the recovery of the PRNG state will not be sufficient to recover previously generated values.
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@subheading The AES-DRBG generator - inner workings

Similar with the default generator, the random number generator levels in @code{gnutls_rnd_level_t} map to two
AES-DRBG random generators which are initially seeded using the OS random device,
e.g., @code{/dev/urandom} or @code{getrandom()}. These random generators are
unique per thread, and are automatically re-seeded when a fork is detected.

The AES-DRBG generator is based on the AES cipher in counter mode and is
re-seeded after a fixed amount of bytes are generated.

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@subheading Defense against PRNG attacks

This section describes the counter-measures available in the Pseudo-random number generator (PRNG)
of GnuTLS for known attacks as described in @xcite{PRNGATTACKS}. Note that, the attacks on a PRNG such as
state-compromise, assume a quite powerful adversary which has in practice
access to the PRNG state.

@subsubheading Cryptanalytic

To defend against cryptanalytic attacks GnuTLS' PRNG is a stream cipher
designed to defend against the same attacks. As such, GnuTLS' PRNG strength
with regards to this attack relies on the underlying crypto block,
which at the time of writing is CHACHA. That is easily replaceable in
the future if attacks are found to be possible in that cipher.

@subsubheading Input-based attacks

These attacks assume that the attacker can influence the input that is used
to form the state of the PRNG. To counter these attacks GnuTLS does not
gather input from the system environment but rather relies on the OS
provided random generator. That is the @code{/dev/urandom} or
@code{getentropy}/@code{getrandom} system calls. As such, GnuTLS' PRNG
is as strong as the system random generator can assure with regards to
input-based attacks.

@subsubheading State-compromise: Backtracking

A backtracking attack, assumes that an adversary obtains at some point of time
access to the generator state, and wants to recover past bytes. As the
GnuTLS generator is fine-tuned to provide multiple levels, such an attack
mainly concerns levels @code{GNUTLS_RND_RANDOM} and @code{GNUTLS_RND_KEY},
since @code{GNUTLS_RND_NONCE} is intended to output non-secret data.
The @code{GNUTLS_RND_RANDOM} generator at the time of writing can output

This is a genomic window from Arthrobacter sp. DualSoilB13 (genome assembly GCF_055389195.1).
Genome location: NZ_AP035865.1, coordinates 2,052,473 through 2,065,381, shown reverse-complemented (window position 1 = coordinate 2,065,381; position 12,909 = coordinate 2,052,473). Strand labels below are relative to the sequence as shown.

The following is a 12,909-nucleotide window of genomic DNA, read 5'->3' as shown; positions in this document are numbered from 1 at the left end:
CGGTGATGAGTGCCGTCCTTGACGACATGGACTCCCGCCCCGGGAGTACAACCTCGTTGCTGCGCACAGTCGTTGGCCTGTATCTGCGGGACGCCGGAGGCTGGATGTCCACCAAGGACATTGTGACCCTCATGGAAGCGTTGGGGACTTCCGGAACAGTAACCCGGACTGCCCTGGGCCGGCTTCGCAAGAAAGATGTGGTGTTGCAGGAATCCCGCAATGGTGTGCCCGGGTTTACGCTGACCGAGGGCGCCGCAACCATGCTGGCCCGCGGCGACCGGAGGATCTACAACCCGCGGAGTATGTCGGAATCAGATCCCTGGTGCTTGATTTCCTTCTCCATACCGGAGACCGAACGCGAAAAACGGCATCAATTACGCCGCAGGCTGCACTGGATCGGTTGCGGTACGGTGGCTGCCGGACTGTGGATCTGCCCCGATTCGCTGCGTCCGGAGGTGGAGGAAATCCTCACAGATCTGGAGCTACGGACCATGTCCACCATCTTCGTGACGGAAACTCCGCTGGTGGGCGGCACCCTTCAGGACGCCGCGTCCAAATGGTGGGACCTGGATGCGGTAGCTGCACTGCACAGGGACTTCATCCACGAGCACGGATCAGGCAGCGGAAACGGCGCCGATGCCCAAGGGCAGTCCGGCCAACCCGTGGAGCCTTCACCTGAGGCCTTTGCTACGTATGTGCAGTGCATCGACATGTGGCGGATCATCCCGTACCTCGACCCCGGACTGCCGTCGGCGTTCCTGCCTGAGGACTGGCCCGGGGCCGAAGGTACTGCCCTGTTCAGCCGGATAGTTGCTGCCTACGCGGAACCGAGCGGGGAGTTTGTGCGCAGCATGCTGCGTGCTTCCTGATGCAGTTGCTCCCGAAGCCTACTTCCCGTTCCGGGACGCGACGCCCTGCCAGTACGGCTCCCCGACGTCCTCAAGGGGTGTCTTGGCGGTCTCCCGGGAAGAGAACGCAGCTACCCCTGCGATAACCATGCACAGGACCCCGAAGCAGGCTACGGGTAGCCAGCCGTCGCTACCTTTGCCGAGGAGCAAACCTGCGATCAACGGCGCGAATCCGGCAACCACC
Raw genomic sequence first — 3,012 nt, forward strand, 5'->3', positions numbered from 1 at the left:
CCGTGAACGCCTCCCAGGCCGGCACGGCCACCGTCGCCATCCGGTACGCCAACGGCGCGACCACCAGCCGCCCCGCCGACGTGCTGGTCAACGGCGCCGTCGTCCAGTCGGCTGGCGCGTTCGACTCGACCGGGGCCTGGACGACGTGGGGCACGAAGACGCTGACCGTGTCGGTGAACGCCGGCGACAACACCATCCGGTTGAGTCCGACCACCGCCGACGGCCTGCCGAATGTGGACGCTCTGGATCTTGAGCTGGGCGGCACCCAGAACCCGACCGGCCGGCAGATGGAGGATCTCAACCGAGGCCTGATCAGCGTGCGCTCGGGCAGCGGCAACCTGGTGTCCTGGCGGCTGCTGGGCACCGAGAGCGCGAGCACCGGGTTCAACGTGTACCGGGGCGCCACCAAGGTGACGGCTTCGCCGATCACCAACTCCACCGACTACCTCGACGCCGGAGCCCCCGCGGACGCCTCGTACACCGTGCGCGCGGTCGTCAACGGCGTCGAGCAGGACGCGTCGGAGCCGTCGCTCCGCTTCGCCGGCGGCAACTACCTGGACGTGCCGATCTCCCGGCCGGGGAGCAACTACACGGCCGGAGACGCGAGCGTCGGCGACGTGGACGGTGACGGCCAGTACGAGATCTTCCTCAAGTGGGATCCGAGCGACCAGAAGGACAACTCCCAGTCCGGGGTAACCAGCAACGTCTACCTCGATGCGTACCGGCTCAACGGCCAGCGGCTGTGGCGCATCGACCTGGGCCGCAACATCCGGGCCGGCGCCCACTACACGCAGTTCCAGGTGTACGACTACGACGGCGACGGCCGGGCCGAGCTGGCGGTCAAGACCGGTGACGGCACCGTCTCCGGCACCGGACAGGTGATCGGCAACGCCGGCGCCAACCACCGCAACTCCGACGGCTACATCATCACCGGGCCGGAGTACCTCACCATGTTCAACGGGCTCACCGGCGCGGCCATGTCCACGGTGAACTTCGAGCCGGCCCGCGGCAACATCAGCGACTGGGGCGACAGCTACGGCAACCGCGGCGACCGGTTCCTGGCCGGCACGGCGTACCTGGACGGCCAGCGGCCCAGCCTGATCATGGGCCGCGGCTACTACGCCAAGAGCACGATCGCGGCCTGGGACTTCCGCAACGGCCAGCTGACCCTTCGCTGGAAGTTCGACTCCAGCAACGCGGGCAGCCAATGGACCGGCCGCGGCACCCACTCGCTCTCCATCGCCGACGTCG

2MB prior to being re-seeded thus this is its upper bound for previously
generated data recovered using this attack. That assumes that the state
of the operating system random generator is unknown to the attacker, and we carry that
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assumption on the next paragraphs. The usage of @code{GNUTLS_RND_KEY} level
ensures that no backtracking is possible for all output data, by re-keying
the PRNG using its own output.

Such an attack reflects the real world scenario where application's memory is
temporarily compromised, while the kernel's memory is inaccessible.

@subsubheading State-compromise: Permanent Compromise Attack

A permanent compromise attack implies that once an attacker compromises the
state of GnuTLS' random generator at a specific time, future and past
outputs from the generator are compromised. For past outputs the
previous paragraph applies. For future outputs, both the @code{GNUTLS_RND_RANDOM}
and the @code{GNUTLS_RND_KEY} will recover after 2MB of data have been generated
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or few hours have passed (two at the time of writing). Similarly the @code{GNUTLS_RND_NONCE}
level generator will recover after several megabytes of output is generated,
or its re-key time is reached.
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@subsubheading State-compromise: Iterative guessing

This attack assumes that after an attacker obtained the PRNG state
at some point, is able to recover the state at a later time by observing
outputs of the PRNG. That is countered by switching the key to generators
using a combination of a fresh key and the old one (using XOR), at
re-seed time. All levels are immune to such attack after a re-seed.

@subsubheading State-compromise: Meet-in-the-Middle

This attack assumes that the attacker obtained the PRNG state at
two distinct times, and being able to recover the state at the third time
after observing the output of the PRNG. Given the approach described
on the above paragraph, all levels are immune to such attack.